|Date of Birth||8 March 1937, New York City, New York, USA|
|Date of Death||30 April 1966, Carmel, California, USA (road accident)|
Mini Bio (1)
Richard Farina was born to an Irish mother and a Cuban father. He grew up in the Flatbush neighborhood of Brooklyn, where his neighbors included Ramblin' Jack Elliott. He also briefly lived in Cuba. He traveled throughout his childhood, a habit that later became a central occupation in his restless life.
Farina attended Cornell University, where he wrote stories and poems, and befriended classmates Peter Yarrow and Thomas Pynchon. In his junior year, Farina participated in a student protest against repressive campus regulations. He was suspended, and the incident became a Cornell legend. He returned to campus, but dropped out at the end of his senior year in 1959.
Moving back to New York City, where he wrote and mixed with the bohemians at the White Horse Tavern, the legendary Greenwich Village haunt frequented by poets, artists, folksingers and wayfarers, where he befriended Tommy Makem. It was there that he met Carolyn Hester, a successful folksinger. After a whirlwind courtship, they married. Farina had no income and wiggled himself into Carolyn's career, appointing himself her agent. They traveled across the U.S., Europe and Africa as Farina worked on his novel and Carolyn performed her gigs. Farina was present when Carolyn recorded her third album at Columbia studios in September 1961, where a then-unknown Bob Dylan played harmonica on several tracks. Though Farina barely played any instruments, he appeared on-stage with Carolyn at the Edinburgh Folk Festival in 1962 and made a BBC television appearance with her. Carolyn began to resent this intrusion into her career.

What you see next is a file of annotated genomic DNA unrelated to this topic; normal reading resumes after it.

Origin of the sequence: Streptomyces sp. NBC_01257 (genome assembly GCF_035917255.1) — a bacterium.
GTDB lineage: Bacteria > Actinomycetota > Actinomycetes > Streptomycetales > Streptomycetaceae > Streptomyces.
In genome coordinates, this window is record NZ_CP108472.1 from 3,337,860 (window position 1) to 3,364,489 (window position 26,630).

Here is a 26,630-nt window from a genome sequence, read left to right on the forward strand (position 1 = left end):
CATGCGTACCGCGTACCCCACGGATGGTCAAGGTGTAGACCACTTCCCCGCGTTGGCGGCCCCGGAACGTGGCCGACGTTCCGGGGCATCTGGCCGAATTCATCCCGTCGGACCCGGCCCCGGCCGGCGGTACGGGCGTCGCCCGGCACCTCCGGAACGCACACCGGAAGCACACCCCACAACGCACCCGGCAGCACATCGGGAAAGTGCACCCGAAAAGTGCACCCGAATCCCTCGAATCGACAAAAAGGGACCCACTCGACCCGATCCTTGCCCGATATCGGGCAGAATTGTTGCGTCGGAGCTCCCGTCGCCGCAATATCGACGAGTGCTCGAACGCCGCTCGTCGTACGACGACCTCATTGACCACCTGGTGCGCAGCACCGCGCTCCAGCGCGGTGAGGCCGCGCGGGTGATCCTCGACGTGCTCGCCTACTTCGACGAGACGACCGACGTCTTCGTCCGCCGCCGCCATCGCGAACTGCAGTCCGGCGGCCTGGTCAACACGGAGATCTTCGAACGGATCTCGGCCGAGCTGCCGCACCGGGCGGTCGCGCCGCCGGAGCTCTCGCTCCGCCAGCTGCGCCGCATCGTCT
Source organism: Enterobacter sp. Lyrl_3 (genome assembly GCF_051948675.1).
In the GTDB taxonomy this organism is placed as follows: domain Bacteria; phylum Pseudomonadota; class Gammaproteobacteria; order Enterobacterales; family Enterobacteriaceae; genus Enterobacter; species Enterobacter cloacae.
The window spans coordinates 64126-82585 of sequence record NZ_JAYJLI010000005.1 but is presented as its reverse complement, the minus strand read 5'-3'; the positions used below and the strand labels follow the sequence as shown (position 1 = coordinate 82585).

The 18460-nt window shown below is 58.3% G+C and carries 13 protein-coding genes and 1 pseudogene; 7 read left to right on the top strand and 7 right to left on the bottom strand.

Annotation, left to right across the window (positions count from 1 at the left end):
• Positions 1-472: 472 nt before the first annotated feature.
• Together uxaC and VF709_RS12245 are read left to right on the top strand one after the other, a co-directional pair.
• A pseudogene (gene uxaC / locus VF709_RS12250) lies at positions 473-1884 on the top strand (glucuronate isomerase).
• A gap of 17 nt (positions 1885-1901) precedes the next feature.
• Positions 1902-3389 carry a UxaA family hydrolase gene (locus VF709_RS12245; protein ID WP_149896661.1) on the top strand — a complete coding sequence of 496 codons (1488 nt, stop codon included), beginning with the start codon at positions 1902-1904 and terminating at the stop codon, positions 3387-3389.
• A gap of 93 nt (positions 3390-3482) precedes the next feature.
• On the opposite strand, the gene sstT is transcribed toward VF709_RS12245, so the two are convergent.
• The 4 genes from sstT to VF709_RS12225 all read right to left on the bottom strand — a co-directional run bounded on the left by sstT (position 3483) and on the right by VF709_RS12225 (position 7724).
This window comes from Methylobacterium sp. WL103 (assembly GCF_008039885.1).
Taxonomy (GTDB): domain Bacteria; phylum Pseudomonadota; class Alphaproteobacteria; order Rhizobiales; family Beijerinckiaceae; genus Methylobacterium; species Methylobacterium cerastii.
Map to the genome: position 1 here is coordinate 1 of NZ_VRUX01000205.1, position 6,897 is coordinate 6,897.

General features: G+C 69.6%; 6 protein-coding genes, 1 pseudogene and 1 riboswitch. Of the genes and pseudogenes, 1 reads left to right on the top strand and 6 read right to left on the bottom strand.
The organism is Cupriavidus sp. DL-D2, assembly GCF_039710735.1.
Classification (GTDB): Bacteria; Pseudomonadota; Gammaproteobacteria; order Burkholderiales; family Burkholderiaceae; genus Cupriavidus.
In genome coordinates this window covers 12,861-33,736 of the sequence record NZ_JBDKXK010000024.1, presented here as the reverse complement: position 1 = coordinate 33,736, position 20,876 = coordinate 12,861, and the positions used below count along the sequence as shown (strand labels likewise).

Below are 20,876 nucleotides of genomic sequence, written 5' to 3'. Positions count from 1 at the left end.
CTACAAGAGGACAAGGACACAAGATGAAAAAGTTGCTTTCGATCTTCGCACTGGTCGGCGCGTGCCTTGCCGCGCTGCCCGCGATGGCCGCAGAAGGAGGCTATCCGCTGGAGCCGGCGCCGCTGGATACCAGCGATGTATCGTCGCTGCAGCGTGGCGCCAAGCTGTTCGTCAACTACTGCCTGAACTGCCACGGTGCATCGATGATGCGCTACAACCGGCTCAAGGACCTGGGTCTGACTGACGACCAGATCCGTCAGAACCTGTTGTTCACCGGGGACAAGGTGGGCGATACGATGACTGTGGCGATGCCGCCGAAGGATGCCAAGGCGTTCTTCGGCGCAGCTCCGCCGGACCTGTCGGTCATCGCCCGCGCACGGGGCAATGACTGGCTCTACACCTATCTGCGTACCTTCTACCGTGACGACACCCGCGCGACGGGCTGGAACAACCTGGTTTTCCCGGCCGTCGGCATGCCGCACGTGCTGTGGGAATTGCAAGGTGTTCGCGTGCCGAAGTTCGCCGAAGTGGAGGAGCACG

While they were living in Europe in the spring of 1962, Farina attended a bucolic folkie picnic in the French countryside, where he met Mimi Fariña, the teenage sister of Joan Baez. Farina began writing to Mimi shortly afterwards, and they met again at the Edinburgh Folk Festival. Carolyn left him in the fall of 1962 to return to the U.S. to record her fourth album, and filed for divorce. Richard and Mimi were married secretly in Paris in 1963. That fall, they moved to Carmel, California to live in a one-room cabin, and had a second wedding in August for the Baez family. In their tiny cabin, they began playing and developing their unique guitar-dulcimer duets. They debuted at the Big Sur Folk Festival in 1964 and soon won a recording contract with Vanguard, Joan's label. They recorded their first album that fall with the help of Bruce Langhorne, who later played for Dylan. The album was released in April 1965, and they appeared on the eclectic, vibrant, and increasingly competitive Cambridge folk scene of 1964-65. They befriended Eric Andersen, Judy Collins, Geoff Muldaur, Maria Muldaur and many others. Their reputation seemed to grow with each performance and, by the time they headlined the Newcomers Concert, they were superstars.
Farina also finished his novel, which was based largely on the experiences of his college years and travels. He completed "Been Down So Long It Looks Like Up To Me" with such agonizing effort that his hand became paralyzed. He recorded a second LP with Mimi, performed at the San Francisco Folk Festival, and was scheduled to appear at the Newport festival in the summer of 1966.
Richard and Mimi attended a book-signing on April 30, 1966, at Thunderbird Bookstore in Carmel, then went to a party for Mimi's 21st birthday. At this party, a friend pulled up on a Harley. Richard went for a ride on the bike on the rolling hills of Carmel, and they wiped out, throwing Richard from the bike. He was killed instantly. The timing of Farina's death coincided with the intersection of folk music and rock. David Hajdu's "group portrait" of Dylan, Farina, Joan & Mimi in his 2001 book "Positively 4th Street" affectionately conveyed Richard's unique, fascinating and colorful character.
- IMDb Mini Biography By: Anonymous
|Mimi Fariña||(30 April 1963 - 30 April 1966) (his death)|
|Carolyn Hester||(17 June 1960 - 1963) (divorced)|